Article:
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  • Writer's pictureSaving Grace Medical Academy Ltd

World Sleep Day?

Did we sleep through world sleep day?

Or did we simply miss that March 15, 2024 was the day to celebrate sleep?


World Sleep Day Poster
World Sleep Day

Well, if your like me, you’ve probably been up since 4am, or like some of my Video Game friends "haven't even gone to sleep yet!". Consistently missing out on enough or good quality sleep can lead to concerning side effects, especially with early wake-ups. Sleep practitioner and sleep posture expert, James Leinhardt, joined Metro.UK and quoted that "the idea of needing the ‘magic eight hours of sleep’ is a misconception." James says, ‘For most people, eight hours is unrealistic… not even one in five people manage to achieve eight hours. The main focus should be on sleep quality, not quantity.’


James explains that a good quality night’s sleep is what truly matters, regardless of whether you wake up at 6am or get a full eight hours. However, if you’re consistently getting less sleep and it’s poor quality, your body will quickly become worn out.


Dr. Anita Raja, an NHS GP and health consultant on BBC Morning Live and Good Morning Britain, shared some signs that early commutes might be taking a toll. She explains that lack of sleep can harm our health by reducing the production of proteins called cytokines, which protect us against infection and disease. Without enough sleep, our body’s defense against infections weakens.

Anita adds that poor sleep leads to a significant loss in productivity, with 23 to 45% of the population losing more than two work weeks worth of productivity each year. A tired brain is like a tired muscle—it needs rest to function properly. Sleep allows your brain to recharge for the next day.


The National Sleep Foundation reports that 45% of the population doesn’t get adequate sleep. Lack of sleep affects memory consolidation, leading to increased forgetfulness and cognitive decline. Anita points out that there are different types of memories—procedural, fact-based, and episodic—and that memory consolidation occurs during sleep. Without enough sleep, memories become difficult to recall. "That explains that!"


Tips to help Children Sleep at night.
Sleep Tips for Children

Long-term sleep deprivation can lead to serious health issues such as obesity, diabetes, and cardiovascular disease. Anita explains that lack of sleep affects the metabolism of sugars (glucose) in our bodies, increasing the risk of type two diabetes. Symptoms include frequent urination, constant thirst, extreme fatigue, unexplained weight loss, itching, slow-healing cuts, and blurred vision.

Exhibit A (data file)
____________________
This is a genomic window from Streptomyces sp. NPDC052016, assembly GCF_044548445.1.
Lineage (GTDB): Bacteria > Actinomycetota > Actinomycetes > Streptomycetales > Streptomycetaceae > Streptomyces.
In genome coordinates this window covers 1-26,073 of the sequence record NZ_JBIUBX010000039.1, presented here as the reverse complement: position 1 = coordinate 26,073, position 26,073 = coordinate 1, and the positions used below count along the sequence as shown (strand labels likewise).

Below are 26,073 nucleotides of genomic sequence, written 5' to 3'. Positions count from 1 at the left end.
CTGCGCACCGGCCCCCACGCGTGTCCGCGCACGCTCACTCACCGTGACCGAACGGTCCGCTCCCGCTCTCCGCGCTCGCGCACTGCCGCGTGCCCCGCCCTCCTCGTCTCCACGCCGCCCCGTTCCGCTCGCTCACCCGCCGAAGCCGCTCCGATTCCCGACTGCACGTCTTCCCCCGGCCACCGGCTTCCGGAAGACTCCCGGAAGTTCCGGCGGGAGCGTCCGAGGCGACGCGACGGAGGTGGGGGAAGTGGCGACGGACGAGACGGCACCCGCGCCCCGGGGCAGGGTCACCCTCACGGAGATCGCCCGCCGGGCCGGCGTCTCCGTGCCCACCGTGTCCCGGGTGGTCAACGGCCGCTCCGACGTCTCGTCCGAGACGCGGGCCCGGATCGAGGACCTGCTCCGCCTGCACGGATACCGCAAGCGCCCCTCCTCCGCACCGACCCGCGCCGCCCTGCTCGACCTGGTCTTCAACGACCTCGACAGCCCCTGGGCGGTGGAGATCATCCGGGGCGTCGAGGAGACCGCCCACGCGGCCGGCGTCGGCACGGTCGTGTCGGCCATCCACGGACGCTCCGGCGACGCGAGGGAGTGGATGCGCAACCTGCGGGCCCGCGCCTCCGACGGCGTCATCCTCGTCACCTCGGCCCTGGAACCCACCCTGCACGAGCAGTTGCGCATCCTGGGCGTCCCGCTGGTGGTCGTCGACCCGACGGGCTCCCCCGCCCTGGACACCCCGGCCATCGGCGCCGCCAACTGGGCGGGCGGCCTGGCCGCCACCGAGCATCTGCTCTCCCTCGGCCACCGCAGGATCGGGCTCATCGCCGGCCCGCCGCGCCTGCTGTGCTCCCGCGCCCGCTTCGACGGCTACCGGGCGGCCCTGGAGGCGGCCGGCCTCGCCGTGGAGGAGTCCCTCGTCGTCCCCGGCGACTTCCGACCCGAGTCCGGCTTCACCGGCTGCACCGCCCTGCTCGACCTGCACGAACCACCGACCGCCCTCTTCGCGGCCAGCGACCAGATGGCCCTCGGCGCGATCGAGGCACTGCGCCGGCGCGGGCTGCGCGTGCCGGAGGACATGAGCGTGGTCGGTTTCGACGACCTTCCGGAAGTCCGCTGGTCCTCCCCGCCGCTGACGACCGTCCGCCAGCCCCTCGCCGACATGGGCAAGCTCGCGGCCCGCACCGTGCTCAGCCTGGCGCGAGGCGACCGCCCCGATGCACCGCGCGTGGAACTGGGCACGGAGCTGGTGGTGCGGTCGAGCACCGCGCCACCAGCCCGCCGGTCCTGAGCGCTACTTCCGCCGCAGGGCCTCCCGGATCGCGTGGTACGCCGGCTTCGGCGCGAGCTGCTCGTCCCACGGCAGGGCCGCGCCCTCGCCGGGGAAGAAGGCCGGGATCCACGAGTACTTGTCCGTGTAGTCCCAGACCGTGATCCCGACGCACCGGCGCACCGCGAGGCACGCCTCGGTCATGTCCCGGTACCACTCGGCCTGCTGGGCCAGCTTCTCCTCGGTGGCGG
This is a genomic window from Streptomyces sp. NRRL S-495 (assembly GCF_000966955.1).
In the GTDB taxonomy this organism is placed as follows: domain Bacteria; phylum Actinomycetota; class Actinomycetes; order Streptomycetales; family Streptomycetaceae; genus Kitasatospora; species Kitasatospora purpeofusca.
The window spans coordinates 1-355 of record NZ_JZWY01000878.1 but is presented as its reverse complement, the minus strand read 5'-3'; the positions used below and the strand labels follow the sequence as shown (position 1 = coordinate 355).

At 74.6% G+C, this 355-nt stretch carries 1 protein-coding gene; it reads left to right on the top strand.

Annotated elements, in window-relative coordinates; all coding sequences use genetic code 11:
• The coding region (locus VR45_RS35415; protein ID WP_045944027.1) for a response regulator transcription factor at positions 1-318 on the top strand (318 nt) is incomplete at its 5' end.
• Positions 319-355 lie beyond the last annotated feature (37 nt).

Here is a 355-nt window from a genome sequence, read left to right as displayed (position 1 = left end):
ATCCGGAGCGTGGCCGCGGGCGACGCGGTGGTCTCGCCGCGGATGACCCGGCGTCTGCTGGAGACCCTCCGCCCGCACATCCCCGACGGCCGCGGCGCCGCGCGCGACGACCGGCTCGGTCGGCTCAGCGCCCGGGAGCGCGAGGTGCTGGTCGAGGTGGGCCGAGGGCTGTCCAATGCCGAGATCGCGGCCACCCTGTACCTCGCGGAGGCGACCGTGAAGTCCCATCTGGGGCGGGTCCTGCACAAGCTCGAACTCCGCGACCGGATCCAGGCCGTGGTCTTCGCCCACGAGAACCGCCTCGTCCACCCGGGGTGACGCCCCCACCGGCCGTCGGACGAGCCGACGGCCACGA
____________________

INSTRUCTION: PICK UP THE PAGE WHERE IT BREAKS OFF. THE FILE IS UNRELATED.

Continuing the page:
A study in the European Heart Journal surveyed 10,312 participants and found that the optimal sleep onset time for the lowest incidence of cardiovascular disease is between 10:00 pm and 10:59 pm.


Anita also notes that poor sleep can lead to irritability and low energy, impacting performance in academic or work settings. Psychologist Dr. Meg Arrol suggests journaling as a way to manage mental health and stress, either at the start of the day or before bed. This can help bring focus and mindfulness into the moment.

For those struggling to get good quality sleep, James recommends adjusting your night-time sleep posture. The Dreamer position, a semi-fontal side-lying position with bent knees, is shown to reduce tension on the spine. Using a pillow between your knees and ankles can help maintain this posture and prevent your body from twisting during the night.


Dr. Anita suggests avoiding screens, alcohol, and caffeinated beverages before bed. Taking a shower or bath can help your body relax into “silent mode.” To make waking up easier, expose yourself to natural light in the morning. James advises sleeping with your curtains open to stop your brain from producing melatonin, the sleep hormone.


By focusing on sleep quality and making small adjustments to your sleep routine, you can significantly improve your overall health and well-being.


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